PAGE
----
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Son of man cometh at an hour when ye think not. 54, 55, 56, 57. And he said also to the people, When ye see a cloud rise out of the west, straightway ye say, There cometh a shower, and so it is. And when ye see the south wind blow, ye say, There will be heat; and so it cometh to pass, Ye hypocrites! ye can discern the face of the sky, and of the earth; but how is it, that ye do not discern this time? Yea, and why even of yourselves judge ye not what is right. Blessed are those servants, whom the Lord, when he cometh, shall find watching,

The best European writers dare not give the plain, naked simple truth to the world, with the terrific word «Treason,' held up before their eyes, in terrorum, with all the tremendous weight of aristocracy, kings-craft, and priest-craft ready to fall on them, and crush them to atoms. And being nursed in the lap, rocked in the cradle, and brought up in the school of aristocracy, and looking to, and dependent on that system of misrule for their daily bread; have contaminated less or more every thought word and action, even of their most liberal minded men.

The British writers generally-leaving out of the question such scribblers as Captain Basil Hall-when discussing the subject of civil and religious liberty, or any thing connected therewith, are so narrow and coniracted in their views, and so circumscribed in their inferences and deductions, owing to their attachment to their own aristocratic institutions, that their writings are somewhat like the geography of their own Island on the map of the world.

There is another species of writers who are prostituting the finest talents, not only to divert and amuse, but actually to vitiate and poison the human mind, for the love of gain, such as Southey, Moore, and Sir Walter Scott, and many others who to say the least of them, are hirelings to support the misrule of the few over the many.

There are also numerous writers, "physicians of no value," whose remedy for the existing evils in the world, is even worse than the disease. These men act as irrationally and inconsistantly as men would do, who because they have seen much base coin in circulation purporting to be dollars and eagles, should obstinately persist in aflirming, in the face of every day's esperience and observation, that there is neither gold nor silverin the world.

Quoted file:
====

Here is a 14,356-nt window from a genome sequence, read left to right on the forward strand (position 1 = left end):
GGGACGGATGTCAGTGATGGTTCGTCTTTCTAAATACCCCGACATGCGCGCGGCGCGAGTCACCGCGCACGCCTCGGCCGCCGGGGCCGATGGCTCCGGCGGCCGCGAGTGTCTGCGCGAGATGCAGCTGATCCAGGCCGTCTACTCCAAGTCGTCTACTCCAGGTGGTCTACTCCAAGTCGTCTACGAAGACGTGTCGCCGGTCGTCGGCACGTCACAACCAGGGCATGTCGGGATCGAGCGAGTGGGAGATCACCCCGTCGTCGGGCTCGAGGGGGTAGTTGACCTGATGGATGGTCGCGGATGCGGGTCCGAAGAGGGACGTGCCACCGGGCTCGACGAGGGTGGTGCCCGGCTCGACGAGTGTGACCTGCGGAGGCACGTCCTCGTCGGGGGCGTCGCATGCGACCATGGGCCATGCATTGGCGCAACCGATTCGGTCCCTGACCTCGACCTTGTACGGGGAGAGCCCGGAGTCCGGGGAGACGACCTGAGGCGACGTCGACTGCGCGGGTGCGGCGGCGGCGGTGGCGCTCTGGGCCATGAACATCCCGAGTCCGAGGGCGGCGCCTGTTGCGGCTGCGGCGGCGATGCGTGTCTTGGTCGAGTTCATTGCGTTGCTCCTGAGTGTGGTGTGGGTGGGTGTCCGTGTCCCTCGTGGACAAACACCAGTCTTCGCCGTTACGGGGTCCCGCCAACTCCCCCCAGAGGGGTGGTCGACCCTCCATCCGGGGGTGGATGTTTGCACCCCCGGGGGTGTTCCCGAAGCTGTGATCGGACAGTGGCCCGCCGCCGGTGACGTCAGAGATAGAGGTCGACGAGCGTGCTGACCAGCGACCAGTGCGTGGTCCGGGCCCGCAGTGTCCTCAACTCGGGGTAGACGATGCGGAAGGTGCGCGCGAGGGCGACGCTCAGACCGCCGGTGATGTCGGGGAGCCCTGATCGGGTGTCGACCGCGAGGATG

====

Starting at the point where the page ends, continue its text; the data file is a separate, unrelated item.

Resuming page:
There is another powerful host of writers, who wield a most baneful influence on mankind, in parallizing and retarding the march of mind, and the benevolent efforts of the wise and good

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of all nations, for enlightening the understanding, reforming the abuses, and ameliorating the condition of man. These men make use of redicule, and misrepresentation, having no argument to offer, and flatly deny the plainest matters of fact, and mistate the clearest evidence:Like a man, who a few years back should have seriously set himselsto write down the project. ed New York canal, and the Liverpool and Manchester railroad, and should dispute every inch of ground; but as he was preparing one of his essays for the press, he should happen to cast his eye upon a paragraph in a newspaper, announcing the arrival of a hundred canal boats at the city of Albany, from Lake Erie, in a few days, and the arrival of filiy rail-road cars, at Liverpool from Manchester, in a few hours: and even then, with regret and the umost reluctance, would cease his . hostility to these noble and stupendous public works.